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SciDAC Funding for Local Climate Modelers

ORNL co-leads a team that will receive $20 million in funding over the next five years from the Department of Energy to speed the development of computer models to predict climate change and to improve the representation of physical, chemical, and biological processes. The funding comes from DOE’s Scientific Discovery through Advanced Computing (SciDAC) Program. The project, awarded jointly to ORNL and Los Alamos National Laboratory, will allow the labs to develop a climate model that will provide a scientific basis for evaluating policy alternatives.

The computer image shows climate variations over several different decades.
ORNL and other groups involved in climate research are using supercomputers to address this key science question: How will the earth’s climate respond to physical, chemical, and biological changes produced by global alterations of the atmosphere, the oceans, and land. The computer image above shows climate variations over several different decades. These variations indicate long-term climatological factors. Comparisons of decadal averages clearly show polar warming trends, especially in the north.

“It’s difficult to assess the effects of policies if we do not have accurate models,” says John Drake of ORNL’s Computer Science and Mathematics Division. “This funding will allow us to develop tools to provide accurate information to policymakers looking at the potential effects of increased greenhouse gases.”

A climate model solves the complex physical equations that balance atmospheric and oceanic flows with incoming solar radiation and energy absorption. The project focuses on model development and the software design and engineering required by the climate research community to develop and maintain a high-quality climate prediction capability that effectively uses high-performance computers.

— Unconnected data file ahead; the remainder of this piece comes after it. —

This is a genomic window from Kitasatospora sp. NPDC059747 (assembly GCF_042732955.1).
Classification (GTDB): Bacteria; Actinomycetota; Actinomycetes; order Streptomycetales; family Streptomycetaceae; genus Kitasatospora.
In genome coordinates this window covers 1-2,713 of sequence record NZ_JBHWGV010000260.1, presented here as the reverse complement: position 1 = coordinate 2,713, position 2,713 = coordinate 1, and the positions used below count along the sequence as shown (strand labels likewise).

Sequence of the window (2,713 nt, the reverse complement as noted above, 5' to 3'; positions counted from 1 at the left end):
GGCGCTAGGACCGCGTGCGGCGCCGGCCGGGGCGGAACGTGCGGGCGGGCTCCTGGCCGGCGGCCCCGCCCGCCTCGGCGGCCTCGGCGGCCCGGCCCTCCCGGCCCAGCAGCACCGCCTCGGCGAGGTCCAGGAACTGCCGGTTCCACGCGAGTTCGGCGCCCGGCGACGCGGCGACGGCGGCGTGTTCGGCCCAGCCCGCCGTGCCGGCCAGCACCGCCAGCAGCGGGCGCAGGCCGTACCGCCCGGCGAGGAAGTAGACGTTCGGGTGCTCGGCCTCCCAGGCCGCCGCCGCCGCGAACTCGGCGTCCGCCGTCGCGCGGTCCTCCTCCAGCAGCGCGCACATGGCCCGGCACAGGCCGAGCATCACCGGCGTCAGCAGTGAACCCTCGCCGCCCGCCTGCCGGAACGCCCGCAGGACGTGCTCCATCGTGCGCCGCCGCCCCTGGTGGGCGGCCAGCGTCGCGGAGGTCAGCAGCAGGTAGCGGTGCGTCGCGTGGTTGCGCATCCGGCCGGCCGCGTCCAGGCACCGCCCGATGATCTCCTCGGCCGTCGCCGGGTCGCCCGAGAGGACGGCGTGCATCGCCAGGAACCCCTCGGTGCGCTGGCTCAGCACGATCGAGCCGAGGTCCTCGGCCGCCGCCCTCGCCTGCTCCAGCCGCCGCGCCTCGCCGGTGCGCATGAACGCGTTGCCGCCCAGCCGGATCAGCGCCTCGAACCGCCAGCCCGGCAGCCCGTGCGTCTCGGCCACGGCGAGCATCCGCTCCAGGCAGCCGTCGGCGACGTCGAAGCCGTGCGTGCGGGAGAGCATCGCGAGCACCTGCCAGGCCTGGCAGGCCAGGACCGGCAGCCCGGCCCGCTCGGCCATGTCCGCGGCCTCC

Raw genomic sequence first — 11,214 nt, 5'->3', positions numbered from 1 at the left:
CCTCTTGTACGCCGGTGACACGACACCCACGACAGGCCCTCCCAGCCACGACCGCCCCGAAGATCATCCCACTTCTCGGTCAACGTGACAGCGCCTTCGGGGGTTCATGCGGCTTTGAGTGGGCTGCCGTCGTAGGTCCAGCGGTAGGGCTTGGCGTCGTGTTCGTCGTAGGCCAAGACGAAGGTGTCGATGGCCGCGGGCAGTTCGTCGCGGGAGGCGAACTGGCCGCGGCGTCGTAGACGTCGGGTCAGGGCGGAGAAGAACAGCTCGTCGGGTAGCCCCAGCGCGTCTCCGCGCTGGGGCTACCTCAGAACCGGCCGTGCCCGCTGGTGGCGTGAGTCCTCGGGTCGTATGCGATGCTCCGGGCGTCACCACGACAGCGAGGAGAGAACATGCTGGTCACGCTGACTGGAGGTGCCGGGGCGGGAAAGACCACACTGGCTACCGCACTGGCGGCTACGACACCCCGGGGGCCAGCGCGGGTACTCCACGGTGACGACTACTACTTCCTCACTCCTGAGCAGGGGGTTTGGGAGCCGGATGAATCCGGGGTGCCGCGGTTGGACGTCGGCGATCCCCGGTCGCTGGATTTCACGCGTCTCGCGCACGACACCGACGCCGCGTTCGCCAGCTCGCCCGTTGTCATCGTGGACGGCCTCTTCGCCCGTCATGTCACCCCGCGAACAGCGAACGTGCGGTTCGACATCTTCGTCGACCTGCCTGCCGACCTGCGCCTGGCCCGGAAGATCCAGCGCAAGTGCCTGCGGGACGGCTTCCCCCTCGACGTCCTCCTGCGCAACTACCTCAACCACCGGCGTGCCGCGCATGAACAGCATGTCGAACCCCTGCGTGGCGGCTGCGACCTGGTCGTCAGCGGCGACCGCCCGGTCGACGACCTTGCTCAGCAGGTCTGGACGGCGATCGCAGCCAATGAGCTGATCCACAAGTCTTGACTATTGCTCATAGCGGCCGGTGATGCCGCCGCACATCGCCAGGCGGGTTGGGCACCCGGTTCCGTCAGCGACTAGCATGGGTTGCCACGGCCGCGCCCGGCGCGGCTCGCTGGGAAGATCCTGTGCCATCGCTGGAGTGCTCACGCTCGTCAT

High-performance computers that have thousands of processors acting simultaneously require scalable software to take advantage of unprecedented computer power. The focus of the DOE effort is on joining the atmospheric, oceanic, and sea-ice submodels in a way that efficiently uses the supercomputers at ORNL and other national laboratories. “We have two primary goals,” Drake says. “First, we want to restructure and redesign the climate-model components with a view to enhancing performance on a range of computing platforms. Second, we hope to extend the model for more realistic climate simulations by including hydrological and chemical processes with interactive carbon cycles.”

Other institutions involved in the project are DOE’s Argonne National Laboratory, Lawrence Livermore National Laboratory, and Pacific Northwest National Laboratory, as well as the National Center for Atmospheric Research and the National Aeronautics and Space Administration (NASA).

In support of the rapidly growing field of climate-simulation science, DOE’s Center for Computational Sciences (CCS) at ORNL has also initiated a new focus area called Climate and Carbon Research (CCR). Its role is to conduct world-class computational climate research and use the hardware and software tools in the CCS to assess future climate simulations. The CCR director is David Erickson. CCR staff will work closely with researchers at other DOE labs, NASA, the National Science Foundation supercomputer centers, and universities on important issues regarding climate simulation.

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Related Web sites

DOE's Scientific Discovery Through Advanced Computing Program
ORNL Computer Science and Mathematics Division
Center for Computational Sciences

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